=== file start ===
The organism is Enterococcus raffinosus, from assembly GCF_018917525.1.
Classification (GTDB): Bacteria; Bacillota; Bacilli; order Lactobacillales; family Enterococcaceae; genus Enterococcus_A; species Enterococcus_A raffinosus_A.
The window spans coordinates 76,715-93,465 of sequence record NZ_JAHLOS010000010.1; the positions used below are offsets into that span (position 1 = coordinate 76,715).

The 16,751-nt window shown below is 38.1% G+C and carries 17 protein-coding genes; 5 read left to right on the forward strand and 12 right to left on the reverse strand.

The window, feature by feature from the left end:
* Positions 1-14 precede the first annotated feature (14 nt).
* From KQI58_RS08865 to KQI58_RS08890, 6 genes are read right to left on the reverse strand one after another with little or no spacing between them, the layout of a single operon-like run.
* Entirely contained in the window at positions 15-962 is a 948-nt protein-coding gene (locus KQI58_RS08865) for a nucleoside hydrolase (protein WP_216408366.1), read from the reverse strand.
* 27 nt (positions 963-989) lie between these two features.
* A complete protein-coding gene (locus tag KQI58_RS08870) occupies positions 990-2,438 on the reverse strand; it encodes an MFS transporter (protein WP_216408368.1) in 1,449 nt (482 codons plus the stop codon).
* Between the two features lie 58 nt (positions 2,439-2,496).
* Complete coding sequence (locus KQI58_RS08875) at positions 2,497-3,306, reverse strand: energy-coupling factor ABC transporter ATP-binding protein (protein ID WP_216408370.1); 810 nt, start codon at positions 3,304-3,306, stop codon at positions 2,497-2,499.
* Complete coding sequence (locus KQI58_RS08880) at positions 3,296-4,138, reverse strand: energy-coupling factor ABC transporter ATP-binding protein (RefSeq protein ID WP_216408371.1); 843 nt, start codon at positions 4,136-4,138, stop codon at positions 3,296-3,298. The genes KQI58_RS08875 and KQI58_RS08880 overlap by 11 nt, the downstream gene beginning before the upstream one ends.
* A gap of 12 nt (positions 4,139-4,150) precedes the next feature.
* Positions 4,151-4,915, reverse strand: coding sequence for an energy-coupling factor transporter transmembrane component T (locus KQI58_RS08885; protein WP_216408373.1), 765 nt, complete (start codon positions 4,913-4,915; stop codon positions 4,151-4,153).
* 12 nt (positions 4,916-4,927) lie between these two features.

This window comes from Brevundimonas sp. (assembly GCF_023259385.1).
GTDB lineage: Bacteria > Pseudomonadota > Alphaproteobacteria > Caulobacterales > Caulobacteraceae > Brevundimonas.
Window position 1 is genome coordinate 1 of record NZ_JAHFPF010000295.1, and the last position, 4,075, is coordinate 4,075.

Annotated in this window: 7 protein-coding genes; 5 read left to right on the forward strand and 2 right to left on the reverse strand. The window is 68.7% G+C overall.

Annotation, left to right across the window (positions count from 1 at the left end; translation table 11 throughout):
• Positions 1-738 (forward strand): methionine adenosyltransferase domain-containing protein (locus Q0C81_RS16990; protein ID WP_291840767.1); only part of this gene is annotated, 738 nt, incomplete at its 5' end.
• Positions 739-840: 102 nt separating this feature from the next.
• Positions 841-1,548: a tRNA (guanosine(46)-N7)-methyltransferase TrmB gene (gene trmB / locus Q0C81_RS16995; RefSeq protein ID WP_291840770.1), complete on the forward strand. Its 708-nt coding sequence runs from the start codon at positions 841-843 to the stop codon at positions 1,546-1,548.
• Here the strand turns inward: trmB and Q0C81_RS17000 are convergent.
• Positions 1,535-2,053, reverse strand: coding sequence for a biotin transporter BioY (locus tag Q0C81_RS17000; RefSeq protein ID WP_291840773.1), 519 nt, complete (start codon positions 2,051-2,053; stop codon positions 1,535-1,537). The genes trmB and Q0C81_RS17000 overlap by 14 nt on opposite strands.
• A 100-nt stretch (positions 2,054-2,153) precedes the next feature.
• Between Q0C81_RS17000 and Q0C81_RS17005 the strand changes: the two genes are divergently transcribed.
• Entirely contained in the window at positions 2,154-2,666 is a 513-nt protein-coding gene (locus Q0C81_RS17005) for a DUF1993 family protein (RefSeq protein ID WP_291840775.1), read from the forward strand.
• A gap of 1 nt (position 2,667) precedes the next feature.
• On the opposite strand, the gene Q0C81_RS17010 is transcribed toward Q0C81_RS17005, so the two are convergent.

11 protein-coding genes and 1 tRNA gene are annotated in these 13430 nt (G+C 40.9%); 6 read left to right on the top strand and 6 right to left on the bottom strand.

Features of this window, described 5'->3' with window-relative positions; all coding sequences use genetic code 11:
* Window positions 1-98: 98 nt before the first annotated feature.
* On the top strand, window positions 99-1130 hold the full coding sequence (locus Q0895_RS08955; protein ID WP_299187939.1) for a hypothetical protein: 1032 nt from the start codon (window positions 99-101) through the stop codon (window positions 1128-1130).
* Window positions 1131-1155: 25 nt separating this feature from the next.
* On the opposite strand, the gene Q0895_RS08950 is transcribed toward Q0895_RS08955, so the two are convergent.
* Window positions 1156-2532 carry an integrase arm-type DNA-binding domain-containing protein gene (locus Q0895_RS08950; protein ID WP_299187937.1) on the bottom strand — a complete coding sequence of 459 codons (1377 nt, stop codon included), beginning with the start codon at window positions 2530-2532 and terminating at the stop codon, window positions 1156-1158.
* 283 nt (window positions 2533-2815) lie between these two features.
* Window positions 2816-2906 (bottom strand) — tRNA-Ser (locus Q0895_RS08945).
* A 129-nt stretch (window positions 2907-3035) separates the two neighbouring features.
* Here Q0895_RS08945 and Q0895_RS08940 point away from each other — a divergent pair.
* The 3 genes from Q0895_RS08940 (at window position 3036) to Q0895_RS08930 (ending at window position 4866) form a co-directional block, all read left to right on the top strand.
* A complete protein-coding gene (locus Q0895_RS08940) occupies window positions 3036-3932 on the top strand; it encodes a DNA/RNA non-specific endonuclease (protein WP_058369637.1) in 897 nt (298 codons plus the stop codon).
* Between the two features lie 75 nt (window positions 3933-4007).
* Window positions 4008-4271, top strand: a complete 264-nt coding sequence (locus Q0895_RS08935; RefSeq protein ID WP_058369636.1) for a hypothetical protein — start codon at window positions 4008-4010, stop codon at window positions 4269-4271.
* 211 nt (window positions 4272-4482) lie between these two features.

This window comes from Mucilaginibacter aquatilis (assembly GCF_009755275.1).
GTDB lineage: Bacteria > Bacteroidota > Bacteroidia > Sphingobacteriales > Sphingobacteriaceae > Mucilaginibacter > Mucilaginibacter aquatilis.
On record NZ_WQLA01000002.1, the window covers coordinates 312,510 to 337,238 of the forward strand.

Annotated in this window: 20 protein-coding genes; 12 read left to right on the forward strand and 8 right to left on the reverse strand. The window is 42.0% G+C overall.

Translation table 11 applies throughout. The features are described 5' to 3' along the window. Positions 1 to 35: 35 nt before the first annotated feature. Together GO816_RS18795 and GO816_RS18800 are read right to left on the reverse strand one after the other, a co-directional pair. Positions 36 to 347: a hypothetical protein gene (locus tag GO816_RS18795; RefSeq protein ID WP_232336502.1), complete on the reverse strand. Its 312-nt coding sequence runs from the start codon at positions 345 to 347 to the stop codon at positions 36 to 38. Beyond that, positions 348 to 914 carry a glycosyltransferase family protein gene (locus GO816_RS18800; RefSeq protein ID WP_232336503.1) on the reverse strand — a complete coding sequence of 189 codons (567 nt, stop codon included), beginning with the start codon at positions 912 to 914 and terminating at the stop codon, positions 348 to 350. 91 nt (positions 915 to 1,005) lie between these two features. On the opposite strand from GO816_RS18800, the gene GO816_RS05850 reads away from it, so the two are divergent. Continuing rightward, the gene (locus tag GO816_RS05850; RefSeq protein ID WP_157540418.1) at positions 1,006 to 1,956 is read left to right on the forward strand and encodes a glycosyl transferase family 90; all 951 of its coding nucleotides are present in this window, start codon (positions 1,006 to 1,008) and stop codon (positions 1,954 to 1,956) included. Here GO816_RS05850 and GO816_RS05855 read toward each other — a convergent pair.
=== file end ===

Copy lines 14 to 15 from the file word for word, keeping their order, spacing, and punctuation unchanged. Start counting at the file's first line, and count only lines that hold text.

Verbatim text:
* A gap of 12 nt (positions 4,139-4,150) precedes the next feature.
* Positions 4,151-4,915, reverse strand: coding sequence for an energy-coupling factor transporter transmembrane component T (locus KQI58_RS08885; protein WP_216408373.1), 765 nt, complete (start codon positions 4,913-4,915; stop codon positions 4,151-4,153).